More importantly, MIST2 prompted a paradigm shift in the management of pleural infections, since the combination of intrapleural tPA and deoxyribonuclease (or DNase; an enzyme which reduces pus viscosity) was shown to significantly improve chest radiographic opacification, reduce need for surgery and shorten hospitalisation when compared with tPA and DNase individually or placebo . Following this pivotal trial, other non-randomised studies have further supported the benefits of the tPA/DNase combination. Overall, the sum of 11 series, totalling 642 patients with pleural infections (42% with empyemas) who were treated with intrapleural tPA plus DNase, shows that 87% were cured without a rescue surgical intervention. Specifically, in the MIST2 trial only two of 48 patients (4%) failed tPA/DNase therapy and required surgery . This therapy is safe, with a mean rate of non-fatal pleural bleeding lower than 4% .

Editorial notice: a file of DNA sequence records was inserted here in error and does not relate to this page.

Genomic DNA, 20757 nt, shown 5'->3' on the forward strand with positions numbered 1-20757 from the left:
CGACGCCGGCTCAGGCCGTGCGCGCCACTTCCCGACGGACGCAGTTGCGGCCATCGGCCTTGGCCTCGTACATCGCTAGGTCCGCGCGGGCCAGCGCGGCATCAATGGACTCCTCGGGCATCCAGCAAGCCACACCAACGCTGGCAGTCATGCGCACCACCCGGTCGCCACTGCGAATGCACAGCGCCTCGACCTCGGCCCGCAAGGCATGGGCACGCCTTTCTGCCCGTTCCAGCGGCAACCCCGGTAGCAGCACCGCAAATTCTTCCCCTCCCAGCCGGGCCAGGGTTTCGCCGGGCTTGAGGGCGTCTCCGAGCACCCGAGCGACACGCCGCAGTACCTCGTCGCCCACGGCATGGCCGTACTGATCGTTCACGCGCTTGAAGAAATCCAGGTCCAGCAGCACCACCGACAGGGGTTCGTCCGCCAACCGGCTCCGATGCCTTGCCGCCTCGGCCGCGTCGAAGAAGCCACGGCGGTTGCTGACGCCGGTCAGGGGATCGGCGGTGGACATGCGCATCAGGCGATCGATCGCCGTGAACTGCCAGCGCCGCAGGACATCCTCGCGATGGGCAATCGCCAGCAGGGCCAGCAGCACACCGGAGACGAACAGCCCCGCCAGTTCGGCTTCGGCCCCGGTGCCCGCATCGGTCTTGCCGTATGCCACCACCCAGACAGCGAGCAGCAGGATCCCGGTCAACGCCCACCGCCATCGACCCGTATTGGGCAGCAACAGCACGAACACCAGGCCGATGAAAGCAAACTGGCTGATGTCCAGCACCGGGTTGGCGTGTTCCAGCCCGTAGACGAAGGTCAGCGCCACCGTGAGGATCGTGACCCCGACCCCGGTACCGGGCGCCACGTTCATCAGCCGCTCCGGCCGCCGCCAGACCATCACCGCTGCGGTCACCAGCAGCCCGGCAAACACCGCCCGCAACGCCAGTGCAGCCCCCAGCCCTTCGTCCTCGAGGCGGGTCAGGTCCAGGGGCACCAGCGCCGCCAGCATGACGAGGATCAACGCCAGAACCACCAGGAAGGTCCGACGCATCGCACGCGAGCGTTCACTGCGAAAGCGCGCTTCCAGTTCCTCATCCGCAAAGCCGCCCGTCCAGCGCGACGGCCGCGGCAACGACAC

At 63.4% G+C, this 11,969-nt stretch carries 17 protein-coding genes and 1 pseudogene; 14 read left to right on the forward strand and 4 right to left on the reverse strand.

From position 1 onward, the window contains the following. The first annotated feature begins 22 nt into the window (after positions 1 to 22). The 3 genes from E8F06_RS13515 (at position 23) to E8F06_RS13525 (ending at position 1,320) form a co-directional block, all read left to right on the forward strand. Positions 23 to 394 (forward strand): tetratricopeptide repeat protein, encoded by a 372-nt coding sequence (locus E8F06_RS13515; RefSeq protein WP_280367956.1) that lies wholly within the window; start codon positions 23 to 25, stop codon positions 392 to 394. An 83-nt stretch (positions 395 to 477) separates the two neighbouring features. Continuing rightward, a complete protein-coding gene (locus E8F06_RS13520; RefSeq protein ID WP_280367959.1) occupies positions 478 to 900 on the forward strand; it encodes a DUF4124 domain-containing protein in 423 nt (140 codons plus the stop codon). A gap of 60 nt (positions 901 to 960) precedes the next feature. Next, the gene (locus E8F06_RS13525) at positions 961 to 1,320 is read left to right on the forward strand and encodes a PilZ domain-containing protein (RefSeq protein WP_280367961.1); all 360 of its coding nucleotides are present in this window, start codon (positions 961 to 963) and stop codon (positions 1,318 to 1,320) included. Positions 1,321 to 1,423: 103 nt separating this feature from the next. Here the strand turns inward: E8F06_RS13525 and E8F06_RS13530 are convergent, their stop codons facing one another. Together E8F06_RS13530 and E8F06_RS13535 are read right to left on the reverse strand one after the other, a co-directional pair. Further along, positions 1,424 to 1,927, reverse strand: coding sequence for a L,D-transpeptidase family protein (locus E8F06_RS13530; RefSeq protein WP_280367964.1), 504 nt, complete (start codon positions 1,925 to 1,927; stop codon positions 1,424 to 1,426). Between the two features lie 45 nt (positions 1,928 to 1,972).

In addition to the limited sample of patients in the combination arm of MIST2 and the satisfactory experience of some groups using fibrinolytics alone , the routine recommendation of dual intrapleural therapy has met resistance owing to financial reasons. In truth, tPA/DNase is viewed as a costly therapy mainly due to its tPA component. In this issue of the European Respiratory Journal, Luengo-Fernandez et al. dispel the economic concerns of this treatment modality. The authors calculated costs associated with initial and subsequent hospitalisations, surgery and intrapleural medications that were collected alongside the MIST2 trial. In so doing, they retrospectively estimated the cost-effectiveness of the tPA/DNase combination compared to tPA or DNase alone or placebo over a 1-year period. The analysis of 178 patients showed a nonsignificant trend towards a lower total number of days in hospital in the tPA/DNase group (relative reduction of 31%, 59% and 54.5% against tPA, DNase and placebo groups, respectively). Costs and one life-year gained did not differ significantly between groups. However, given the willingness to pay a threshold of EUR 34 220 per life-year gained (i.e. the maximum value at which the National Institute of Health and Care Excellence consider an intervention to be cost-effective), there was an 86% chance that tPA would be cost-effective when compared to the other treatment branches . Even so, as a secondary analysis of the MIST2 trial, this study was not designed to detect meaningful differences in healthcare costs. Moreover, the ideal scenario for conducting cost-effectiveness analyses is when costs and outcome measures (e.g. life-years or quality-adjusted life-years gained) are collected prospectively in a controlled setting. Despite these limitations, the current study provides evidence to support the cost-effectiveness of dual intrapleural therapy, while awaiting future confirmatory trials.